Just as it seemed rights for LGBTQ people had begun to normalize with marriage equality and the death of DOMA, new battles have begun as conservatives passed odious bills in North Carolina and Mississippi.
But there is another battle that never went away, and it was driven home to me twice recently, prompting this blog.
Most of you probably know that the television show “Once Upon A Time” aired an episode that included a storyline in which Red (Riding Hood) fell in love with Dorothy (Kansas/Oz Dorothy), and had to wake her from a sleeping curse with true love’s kiss. It was a fantastic, tender moment, but of course, it also triggered protests like THIS ONE.
It’s funny, I don’t remember those same moms protesting the show when Regina was sneaking the sheriff into her bedroom during Season 1 or when she and Robin Hood spent a romantic night together in her cemetery vault (how’s that for mood-setting?). It seems their protests are reserved for two women sharing a kiss.
When I posted about the protest on my Facebook page, a friend commented that she wondered what the gay kids of those moms would take away from their mothers’ outrage over a kiss, and how many of them would eventually be a suicide statistic because of it?
That sentiment echoed my own thoughts, partly because I had just been friended on Facebook by a woman whose twenty-year-old gay son just committed suicide this past January. She is turning her grief and heartache into a campaign to help bring awareness to this fight that is far from over.
I’ve been hesitant to blog about this because the very last thing I would want to do is seem to be using this mother’s story as a marketing ploy, but all of these events tie in too closely with each other and with the themes in my novel, Turning for Home, in which a forty-ish woman is still dealing with the lingering effects of the bullying she and her best friend, Hobie, had to deal with growing up gay in a small Ohio town.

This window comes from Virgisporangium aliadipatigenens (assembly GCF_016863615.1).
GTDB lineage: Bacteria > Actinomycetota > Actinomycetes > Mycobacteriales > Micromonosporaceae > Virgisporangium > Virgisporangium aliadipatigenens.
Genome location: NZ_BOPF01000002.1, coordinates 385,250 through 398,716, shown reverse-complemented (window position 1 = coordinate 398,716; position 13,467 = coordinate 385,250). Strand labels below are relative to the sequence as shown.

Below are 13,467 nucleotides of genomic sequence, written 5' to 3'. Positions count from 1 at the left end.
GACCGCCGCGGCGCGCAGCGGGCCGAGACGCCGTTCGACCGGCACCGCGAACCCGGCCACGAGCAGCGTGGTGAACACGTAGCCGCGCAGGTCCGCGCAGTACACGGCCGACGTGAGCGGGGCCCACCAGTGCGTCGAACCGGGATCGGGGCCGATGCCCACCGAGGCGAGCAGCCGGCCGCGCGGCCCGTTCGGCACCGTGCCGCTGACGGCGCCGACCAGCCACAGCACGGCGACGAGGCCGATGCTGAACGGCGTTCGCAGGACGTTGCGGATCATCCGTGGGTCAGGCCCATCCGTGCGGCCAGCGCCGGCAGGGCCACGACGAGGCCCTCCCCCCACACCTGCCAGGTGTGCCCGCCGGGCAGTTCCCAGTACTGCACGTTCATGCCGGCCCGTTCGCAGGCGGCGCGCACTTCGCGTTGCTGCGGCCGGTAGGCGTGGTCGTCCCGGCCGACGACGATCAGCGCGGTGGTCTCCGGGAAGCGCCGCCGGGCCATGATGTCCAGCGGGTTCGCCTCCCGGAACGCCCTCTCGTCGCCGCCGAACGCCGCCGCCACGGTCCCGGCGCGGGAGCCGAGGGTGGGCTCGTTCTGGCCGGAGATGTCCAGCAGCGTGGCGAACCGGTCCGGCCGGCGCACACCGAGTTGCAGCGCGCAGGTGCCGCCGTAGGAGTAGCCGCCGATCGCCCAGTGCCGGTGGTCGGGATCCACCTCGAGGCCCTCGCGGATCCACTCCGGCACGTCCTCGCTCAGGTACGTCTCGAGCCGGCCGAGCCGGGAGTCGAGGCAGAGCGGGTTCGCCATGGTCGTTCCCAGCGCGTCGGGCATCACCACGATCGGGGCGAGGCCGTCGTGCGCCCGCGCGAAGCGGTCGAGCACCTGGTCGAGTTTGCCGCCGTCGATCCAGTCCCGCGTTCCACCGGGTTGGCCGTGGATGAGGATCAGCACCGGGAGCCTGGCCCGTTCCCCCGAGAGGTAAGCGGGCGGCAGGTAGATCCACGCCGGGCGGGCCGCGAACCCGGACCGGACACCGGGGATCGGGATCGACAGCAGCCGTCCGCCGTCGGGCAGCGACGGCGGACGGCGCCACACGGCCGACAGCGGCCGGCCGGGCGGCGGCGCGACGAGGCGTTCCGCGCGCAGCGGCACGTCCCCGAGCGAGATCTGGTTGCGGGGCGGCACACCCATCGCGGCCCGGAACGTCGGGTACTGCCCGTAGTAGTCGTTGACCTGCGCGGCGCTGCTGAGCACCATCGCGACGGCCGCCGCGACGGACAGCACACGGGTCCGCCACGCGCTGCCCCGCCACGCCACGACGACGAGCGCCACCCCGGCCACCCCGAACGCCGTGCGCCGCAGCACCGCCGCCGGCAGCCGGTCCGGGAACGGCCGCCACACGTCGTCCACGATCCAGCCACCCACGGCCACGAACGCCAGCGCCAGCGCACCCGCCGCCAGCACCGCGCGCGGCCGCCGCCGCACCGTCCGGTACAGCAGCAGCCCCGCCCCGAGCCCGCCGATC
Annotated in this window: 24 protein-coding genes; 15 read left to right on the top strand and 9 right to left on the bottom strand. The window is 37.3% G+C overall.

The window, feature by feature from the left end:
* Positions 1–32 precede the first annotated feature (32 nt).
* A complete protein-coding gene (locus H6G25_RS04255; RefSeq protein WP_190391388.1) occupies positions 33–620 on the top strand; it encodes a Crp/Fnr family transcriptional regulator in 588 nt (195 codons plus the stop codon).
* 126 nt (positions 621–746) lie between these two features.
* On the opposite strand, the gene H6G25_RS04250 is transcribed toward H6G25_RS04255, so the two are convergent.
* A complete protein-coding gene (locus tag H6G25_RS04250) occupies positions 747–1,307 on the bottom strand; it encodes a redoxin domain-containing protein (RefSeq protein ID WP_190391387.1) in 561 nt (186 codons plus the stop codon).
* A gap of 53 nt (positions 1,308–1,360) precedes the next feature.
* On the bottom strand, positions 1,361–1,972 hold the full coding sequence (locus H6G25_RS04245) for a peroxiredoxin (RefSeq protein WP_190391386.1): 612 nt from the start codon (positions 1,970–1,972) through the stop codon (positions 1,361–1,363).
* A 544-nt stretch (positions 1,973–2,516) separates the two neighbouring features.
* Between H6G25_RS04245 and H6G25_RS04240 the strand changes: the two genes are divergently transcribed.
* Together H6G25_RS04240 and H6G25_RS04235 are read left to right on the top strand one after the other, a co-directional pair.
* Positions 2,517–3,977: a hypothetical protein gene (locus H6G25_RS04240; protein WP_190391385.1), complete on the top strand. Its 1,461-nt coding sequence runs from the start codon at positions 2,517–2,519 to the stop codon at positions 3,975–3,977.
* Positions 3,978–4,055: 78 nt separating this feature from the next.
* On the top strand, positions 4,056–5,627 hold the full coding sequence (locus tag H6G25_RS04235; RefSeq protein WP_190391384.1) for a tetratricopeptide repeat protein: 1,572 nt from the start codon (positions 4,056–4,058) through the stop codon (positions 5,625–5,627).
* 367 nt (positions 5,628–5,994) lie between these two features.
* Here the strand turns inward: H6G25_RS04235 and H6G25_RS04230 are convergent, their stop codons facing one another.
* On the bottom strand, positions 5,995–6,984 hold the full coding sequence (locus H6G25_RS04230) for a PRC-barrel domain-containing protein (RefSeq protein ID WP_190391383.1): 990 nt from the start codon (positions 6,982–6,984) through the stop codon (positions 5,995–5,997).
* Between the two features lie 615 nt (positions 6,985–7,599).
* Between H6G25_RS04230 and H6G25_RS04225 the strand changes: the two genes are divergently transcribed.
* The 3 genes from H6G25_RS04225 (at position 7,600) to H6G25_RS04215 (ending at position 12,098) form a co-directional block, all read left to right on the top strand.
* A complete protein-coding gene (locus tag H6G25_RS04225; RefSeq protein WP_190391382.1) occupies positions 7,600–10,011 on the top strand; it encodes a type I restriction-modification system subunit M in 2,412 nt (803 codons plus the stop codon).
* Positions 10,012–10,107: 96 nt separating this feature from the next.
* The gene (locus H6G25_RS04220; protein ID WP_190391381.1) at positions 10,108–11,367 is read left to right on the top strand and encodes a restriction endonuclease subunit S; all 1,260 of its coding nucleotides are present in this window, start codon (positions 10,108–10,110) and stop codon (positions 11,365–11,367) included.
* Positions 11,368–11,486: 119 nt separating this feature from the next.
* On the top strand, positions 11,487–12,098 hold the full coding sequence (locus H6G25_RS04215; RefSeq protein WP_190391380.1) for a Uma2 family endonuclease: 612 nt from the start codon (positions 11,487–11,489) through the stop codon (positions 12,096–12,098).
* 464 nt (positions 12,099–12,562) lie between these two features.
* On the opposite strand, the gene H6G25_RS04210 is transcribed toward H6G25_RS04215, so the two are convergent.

The effects of bullying on kids is well-documented in numerous places, as is the fact that LGBTQ youth suffer bullying and physical violence at a higher rate than other groups of kids. Here are a few sources on that topic:
The Centers for Disease Control – statistics on LGBTQ youth
For every kid who actually attempts suicide, three or four more have contemplated it.
I remember what it felt like as a teen. Every bad thing that happened felt like the end of the world – and my “bad things” were so mild compared to what some kids deal with. I had a great circle of friends, all of us middle-class in a well-funded school in a nice middle-class neighborhood. I can’t imagine what it must be like for kids who come from more violent schools and neighborhoods, or households where they are sure their parents will disown them if they come out. It’s estimated that about 40% of the homeless kids out on the street are LGBTQ kids who were thrown out of their homes.
The important thing that Turning for Home does is to show the adult aftermath of bullying, as we go through the school years with the protagonists, watching them grow up, and then see what became of them years later. There are a number of other books that deal with the issue of bullying and teen suicide from a more current point of view:
Those of us old enough to have made it through our teen and young adult years, realize that almost none of the things that seemed so terrible back then truly are earth shattering in the larger context of our lives. Things really DO get better.
Of course, to get to that point, you have to get through those teen years and it can be horrific for some. HERE is a heart wrenching suicide note from a teenage boy who attempted suicide because of the relentless bullying he was subjected to.
If teens could only see far enough ahead to realize that suicide is not the answer to their problems. It tears their families apart, and leaves unanswerable questions for those left behind to deal with. It may seem like the only solution at the time, but there is help out there.
TEEN LINE – an organization for teens helping teens
Another documentary that is fantastic in helping to deal with religious fanaticism is For the Bible Tells Me So. It really deals with the topic in a loving and positive manner.
With all of the advances in acceptance and tolerance in recent years, kids remain the most vulnerable among us. This a battle still very much needing to be fought.